Originally Posted by Cheechako
Thinking out of the box;
Sooooo.... backing blocks started with wooden boats.... if fiberglass hull
is 1"= thick or so.. do you really need them?
If you do need them, aren't they supposed to distribute the load wider than the seacock base?
Those Groco ones shown above don't really look much bigger than the seacock base..?
If you want load distribution... looks to me like a triangular seacock base should be avoided and would be better with the traditional round base....
If you use fiberglass
blocks, glassed to the hull
... what is the point? Concerned about breaking your hull when turning a stuck seacock?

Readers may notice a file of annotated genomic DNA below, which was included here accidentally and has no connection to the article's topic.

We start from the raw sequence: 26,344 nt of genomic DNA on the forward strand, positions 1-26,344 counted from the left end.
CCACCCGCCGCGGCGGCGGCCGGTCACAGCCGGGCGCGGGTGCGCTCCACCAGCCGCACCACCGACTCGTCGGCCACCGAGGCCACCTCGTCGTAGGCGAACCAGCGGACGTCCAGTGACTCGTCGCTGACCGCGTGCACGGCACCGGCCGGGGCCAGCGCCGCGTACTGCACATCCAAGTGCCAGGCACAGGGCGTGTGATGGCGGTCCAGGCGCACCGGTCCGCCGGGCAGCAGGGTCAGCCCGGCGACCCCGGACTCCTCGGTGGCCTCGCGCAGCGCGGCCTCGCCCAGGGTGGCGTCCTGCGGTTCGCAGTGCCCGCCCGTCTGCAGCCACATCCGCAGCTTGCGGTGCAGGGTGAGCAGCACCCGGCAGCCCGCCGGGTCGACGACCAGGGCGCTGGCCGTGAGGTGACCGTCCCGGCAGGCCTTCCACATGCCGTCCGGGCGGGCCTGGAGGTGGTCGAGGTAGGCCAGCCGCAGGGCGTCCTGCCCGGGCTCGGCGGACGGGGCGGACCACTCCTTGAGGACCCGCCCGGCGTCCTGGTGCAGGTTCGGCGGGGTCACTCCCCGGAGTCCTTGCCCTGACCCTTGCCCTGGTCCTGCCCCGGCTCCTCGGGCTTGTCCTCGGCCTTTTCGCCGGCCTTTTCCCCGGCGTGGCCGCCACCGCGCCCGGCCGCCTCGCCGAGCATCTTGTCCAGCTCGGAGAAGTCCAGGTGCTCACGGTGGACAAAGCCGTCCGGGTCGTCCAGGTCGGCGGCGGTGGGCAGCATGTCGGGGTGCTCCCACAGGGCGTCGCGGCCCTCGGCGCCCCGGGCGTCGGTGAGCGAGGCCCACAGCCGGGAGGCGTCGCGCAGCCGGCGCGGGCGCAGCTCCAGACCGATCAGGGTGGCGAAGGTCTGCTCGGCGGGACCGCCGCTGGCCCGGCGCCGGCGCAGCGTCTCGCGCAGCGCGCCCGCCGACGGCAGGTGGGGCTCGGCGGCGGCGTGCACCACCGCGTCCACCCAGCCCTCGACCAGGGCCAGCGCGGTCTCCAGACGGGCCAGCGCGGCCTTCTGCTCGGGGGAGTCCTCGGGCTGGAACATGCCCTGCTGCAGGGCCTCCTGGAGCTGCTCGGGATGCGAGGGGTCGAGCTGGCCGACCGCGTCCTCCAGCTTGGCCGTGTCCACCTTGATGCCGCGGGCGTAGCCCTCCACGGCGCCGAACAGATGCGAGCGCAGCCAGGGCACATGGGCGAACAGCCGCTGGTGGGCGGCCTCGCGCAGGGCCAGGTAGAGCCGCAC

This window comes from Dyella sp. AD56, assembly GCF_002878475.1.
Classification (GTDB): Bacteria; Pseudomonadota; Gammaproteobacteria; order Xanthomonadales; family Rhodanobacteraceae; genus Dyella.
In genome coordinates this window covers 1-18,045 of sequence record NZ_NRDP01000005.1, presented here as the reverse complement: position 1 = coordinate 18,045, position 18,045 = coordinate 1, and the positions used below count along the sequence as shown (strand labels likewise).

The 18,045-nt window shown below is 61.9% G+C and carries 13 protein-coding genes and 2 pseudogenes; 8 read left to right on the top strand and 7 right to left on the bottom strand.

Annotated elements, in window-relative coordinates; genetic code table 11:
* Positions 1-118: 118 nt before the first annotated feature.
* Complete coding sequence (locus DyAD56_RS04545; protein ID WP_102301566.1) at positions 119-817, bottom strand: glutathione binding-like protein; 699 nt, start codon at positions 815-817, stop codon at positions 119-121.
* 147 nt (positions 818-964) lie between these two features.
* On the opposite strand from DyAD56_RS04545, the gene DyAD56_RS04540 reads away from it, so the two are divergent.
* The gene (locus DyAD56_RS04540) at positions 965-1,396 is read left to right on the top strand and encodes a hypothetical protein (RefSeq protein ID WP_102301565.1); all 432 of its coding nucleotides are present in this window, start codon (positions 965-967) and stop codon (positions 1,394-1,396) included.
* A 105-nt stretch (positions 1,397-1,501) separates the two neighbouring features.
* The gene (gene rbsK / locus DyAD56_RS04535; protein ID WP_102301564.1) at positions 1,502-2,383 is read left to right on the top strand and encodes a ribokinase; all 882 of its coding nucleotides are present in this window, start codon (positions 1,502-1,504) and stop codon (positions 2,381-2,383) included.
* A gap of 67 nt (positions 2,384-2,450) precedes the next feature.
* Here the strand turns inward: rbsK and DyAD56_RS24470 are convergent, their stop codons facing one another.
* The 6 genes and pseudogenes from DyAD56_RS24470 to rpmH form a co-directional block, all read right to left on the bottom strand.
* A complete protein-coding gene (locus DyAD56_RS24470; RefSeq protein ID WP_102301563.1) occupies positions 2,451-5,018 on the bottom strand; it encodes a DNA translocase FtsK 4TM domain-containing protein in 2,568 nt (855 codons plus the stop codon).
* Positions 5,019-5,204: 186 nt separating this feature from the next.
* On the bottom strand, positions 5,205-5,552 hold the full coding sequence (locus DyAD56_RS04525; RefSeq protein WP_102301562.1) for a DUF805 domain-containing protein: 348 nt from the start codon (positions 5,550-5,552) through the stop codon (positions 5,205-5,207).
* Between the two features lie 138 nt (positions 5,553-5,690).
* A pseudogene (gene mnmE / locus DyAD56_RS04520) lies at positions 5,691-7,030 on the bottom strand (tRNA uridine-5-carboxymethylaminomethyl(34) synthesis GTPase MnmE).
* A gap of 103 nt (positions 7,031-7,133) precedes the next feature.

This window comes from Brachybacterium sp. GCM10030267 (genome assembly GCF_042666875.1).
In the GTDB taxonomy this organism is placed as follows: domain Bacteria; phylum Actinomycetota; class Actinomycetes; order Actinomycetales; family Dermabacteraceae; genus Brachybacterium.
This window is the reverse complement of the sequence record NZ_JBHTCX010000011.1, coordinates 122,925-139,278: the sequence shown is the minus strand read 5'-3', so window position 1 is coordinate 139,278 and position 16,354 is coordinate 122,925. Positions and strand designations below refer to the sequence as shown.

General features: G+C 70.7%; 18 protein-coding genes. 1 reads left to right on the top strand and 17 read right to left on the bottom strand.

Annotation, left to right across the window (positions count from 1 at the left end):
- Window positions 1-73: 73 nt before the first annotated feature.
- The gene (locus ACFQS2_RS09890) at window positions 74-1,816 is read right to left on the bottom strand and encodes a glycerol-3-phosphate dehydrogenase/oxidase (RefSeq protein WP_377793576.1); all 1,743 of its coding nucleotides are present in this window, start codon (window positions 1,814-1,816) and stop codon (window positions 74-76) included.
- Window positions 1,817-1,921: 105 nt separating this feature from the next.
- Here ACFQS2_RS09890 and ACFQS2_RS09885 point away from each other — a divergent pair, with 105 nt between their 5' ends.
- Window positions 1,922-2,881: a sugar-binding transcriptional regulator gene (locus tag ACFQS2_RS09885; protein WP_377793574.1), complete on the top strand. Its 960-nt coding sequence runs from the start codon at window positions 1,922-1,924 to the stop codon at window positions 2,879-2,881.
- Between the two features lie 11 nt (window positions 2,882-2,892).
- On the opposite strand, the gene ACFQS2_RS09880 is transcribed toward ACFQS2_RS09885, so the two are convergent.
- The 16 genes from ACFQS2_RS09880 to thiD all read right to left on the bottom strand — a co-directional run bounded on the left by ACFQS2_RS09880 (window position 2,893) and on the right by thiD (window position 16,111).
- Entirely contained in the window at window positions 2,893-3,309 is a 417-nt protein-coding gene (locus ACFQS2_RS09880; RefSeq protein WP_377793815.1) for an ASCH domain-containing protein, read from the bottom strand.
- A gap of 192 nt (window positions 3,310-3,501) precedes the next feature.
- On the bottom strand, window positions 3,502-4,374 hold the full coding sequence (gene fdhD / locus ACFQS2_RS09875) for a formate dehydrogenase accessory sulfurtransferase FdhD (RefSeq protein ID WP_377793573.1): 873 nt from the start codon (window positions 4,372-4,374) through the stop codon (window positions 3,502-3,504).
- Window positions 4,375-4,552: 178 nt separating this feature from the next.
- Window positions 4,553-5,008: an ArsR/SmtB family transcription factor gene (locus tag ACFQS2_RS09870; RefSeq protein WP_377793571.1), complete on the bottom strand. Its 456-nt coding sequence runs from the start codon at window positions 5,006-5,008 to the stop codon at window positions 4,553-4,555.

BTW: I was able to see the 31 footer I built in 1981 summer before last. The one seacock I observed (Spartan) that I bedded on epoxied Marine
play with 5200 still looked as new visually... hard to say I guess inside....
I'd have thought the hull would be perfectly strong enough on it's own if it is indeed 1" thick, but many modern hulls are not very thick at all. The extra thickness offered by the backing block provides more opportunity for a good seal, as well as strength, and also means that the inside of the boat is now flat rather than curved with the shape of the hull, so the seacock flange sits nicely on it.